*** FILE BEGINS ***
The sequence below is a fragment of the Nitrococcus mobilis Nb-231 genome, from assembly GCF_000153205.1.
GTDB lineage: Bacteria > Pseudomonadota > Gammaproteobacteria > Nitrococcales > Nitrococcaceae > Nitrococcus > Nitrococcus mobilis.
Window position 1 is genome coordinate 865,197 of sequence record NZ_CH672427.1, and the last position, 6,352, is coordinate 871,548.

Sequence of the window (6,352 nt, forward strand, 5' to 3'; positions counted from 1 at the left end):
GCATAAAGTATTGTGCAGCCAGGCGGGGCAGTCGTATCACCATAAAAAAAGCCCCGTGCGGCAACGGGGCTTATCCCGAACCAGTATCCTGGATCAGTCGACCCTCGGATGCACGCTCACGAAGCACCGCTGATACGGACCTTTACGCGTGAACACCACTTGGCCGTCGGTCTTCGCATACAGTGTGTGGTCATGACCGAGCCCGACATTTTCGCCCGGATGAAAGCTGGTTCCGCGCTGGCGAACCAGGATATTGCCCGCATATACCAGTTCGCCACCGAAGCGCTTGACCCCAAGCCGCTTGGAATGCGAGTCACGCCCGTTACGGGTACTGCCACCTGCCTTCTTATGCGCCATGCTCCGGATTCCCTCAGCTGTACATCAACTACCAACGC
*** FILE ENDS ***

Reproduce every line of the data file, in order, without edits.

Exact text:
The sequence below is a fragment of the Nitrococcus mobilis Nb-231 genome, from assembly GCF_000153205.1.
GTDB lineage: Bacteria > Pseudomonadota > Gammaproteobacteria > Nitrococcales > Nitrococcaceae > Nitrococcus > Nitrococcus mobilis.
Window position 1 is genome coordinate 865,197 of sequence record NZ_CH672427.1, and the last position, 6,352, is coordinate 871,548.

Sequence of the window (6,352 nt, forward strand, 5' to 3'; positions counted from 1 at the left end):
GCATAAAGTATTGTGCAGCCAGGCGGGGCAGTCGTATCACCATAAAAAAAGCCCCGTGCGGCAACGGGGCTTATCCCGAACCAGTATCCTGGATCAGTCGACCCTCGGATGCACGCTCACGAAGCACCGCTGATACGGACCTTTACGCGTGAACACCACTTGGCCGTCGGTCTTCGCATACAGTGTGTGGTCATGACCGAGCCCGACATTTTCGCCCGGATGAAAGCTGGTTCCGCGCTGGCGAACCAGGATATTGCCCGCATATACCAGTTCGCCACCGAAGCGCTTGACCCCAAGCCGCTTGGAATGCGAGTCACGCCCGTTACGGGTACTGCCACCTGCCTTCTTATGCGCCATGCTCCGGATTCCCTCAGCTGTACATCAACTACCAACGC